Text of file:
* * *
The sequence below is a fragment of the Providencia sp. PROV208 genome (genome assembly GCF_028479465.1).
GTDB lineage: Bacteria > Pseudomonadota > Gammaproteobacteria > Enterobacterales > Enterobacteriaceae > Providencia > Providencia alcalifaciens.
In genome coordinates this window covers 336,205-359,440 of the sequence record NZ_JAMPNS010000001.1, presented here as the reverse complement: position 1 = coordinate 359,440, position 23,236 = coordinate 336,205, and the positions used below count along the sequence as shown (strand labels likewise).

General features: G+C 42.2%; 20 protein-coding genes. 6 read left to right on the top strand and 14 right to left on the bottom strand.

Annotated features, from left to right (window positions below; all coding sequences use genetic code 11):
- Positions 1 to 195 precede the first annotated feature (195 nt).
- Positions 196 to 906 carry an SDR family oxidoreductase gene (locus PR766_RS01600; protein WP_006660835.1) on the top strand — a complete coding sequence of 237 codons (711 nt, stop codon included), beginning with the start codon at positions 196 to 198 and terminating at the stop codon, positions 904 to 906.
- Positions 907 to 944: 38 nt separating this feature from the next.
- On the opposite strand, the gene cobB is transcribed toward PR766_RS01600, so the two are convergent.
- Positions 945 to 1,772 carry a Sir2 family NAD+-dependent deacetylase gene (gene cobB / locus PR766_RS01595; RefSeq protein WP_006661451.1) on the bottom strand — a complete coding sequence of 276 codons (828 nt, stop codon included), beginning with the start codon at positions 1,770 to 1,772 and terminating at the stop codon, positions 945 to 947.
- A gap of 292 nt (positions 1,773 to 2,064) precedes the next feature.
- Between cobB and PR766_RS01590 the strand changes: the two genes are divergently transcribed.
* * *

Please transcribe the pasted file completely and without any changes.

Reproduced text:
The sequence below is a fragment of the Providencia sp. PROV208 genome (genome assembly GCF_028479465.1).
GTDB lineage: Bacteria > Pseudomonadota > Gammaproteobacteria > Enterobacterales > Enterobacteriaceae > Providencia > Providencia alcalifaciens.
In genome coordinates this window covers 336,205-359,440 of the sequence record NZ_JAMPNS010000001.1, presented here as the reverse complement: position 1 = coordinate 359,440, position 23,236 = coordinate 336,205, and the positions used below count along the sequence as shown (strand labels likewise).

General features: G+C 42.2%; 20 protein-coding genes. 6 read left to right on the top strand and 14 right to left on the bottom strand.

Annotated features, from left to right (window positions below; all coding sequences use genetic code 11):
- Positions 1 to 195 precede the first annotated feature (195 nt).
- Positions 196 to 906 carry an SDR family oxidoreductase gene (locus PR766_RS01600; protein WP_006660835.1) on the top strand — a complete coding sequence of 237 codons (711 nt, stop codon included), beginning with the start codon at positions 196 to 198 and terminating at the stop codon, positions 904 to 906.
- Positions 907 to 944: 38 nt separating this feature from the next.
- On the opposite strand, the gene cobB is transcribed toward PR766_RS01600, so the two are convergent.
- Positions 945 to 1,772 carry a Sir2 family NAD+-dependent deacetylase gene (gene cobB / locus PR766_RS01595; RefSeq protein WP_006661451.1) on the bottom strand — a complete coding sequence of 276 codons (828 nt, stop codon included), beginning with the start codon at positions 1,770 to 1,772 and terminating at the stop codon, positions 945 to 947.
- A gap of 292 nt (positions 1,773 to 2,064) precedes the next feature.
- Between cobB and PR766_RS01590 the strand changes: the two genes are divergently transcribed.